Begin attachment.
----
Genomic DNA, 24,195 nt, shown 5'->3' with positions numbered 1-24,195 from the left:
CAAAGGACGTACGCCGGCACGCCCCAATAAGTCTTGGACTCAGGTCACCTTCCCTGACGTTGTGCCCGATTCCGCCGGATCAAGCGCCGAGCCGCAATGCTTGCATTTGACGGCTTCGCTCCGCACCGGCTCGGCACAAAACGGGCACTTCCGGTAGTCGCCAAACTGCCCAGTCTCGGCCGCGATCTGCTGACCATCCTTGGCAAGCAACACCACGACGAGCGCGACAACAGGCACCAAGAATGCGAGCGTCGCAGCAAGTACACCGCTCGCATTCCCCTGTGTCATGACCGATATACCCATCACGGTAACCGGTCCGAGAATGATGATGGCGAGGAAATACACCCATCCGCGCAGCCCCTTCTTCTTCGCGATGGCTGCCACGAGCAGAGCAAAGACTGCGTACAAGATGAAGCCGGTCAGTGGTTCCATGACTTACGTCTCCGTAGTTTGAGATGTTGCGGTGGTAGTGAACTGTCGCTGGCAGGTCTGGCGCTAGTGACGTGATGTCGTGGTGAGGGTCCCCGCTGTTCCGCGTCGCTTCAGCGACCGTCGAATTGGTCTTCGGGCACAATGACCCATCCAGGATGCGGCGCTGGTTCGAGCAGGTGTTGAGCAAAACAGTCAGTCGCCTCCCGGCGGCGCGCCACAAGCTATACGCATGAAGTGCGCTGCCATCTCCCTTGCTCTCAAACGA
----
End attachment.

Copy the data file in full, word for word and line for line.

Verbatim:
Genomic DNA, 24,195 nt, shown 5'->3' with positions numbered 1-24,195 from the left:
CAAAGGACGTACGCCGGCACGCCCCAATAAGTCTTGGACTCAGGTCACCTTCCCTGACGTTGTGCCCGATTCCGCCGGATCAAGCGCCGAGCCGCAATGCTTGCATTTGACGGCTTCGCTCCGCACCGGCTCGGCACAAAACGGGCACTTCCGGTAGTCGCCAAACTGCCCAGTCTCGGCCGCGATCTGCTGACCATCCTTGGCAAGCAACACCACGACGAGCGCGACAACAGGCACCAAGAATGCGAGCGTCGCAGCAAGTACACCGCTCGCATTCCCCTGTGTCATGACCGATATACCCATCACGGTAACCGGTCCGAGAATGATGATGGCGAGGAAATACACCCATCCGCGCAGCCCCTTCTTCTTCGCGATGGCTGCCACGAGCAGAGCAAAGACTGCGTACAAGATGAAGCCGGTCAGTGGTTCCATGACTTACGTCTCCGTAGTTTGAGATGTTGCGGTGGTAGTGAACTGTCGCTGGCAGGTCTGGCGCTAGTGACGTGATGTCGTGGTGAGGGTCCCCGCTGTTCCGCGTCGCTTCAGCGACCGTCGAATTGGTCTTCGGGCACAATGACCCATCCAGGATGCGGCGCTGGTTCGAGCAGGTGTTGAGCAAAACAGTCAGTCGCCTCCCGGCGGCGCGCCACAAGCTATACGCATGAAGTGCGCTGCCATCTCCCTTGCTCTCAAACGA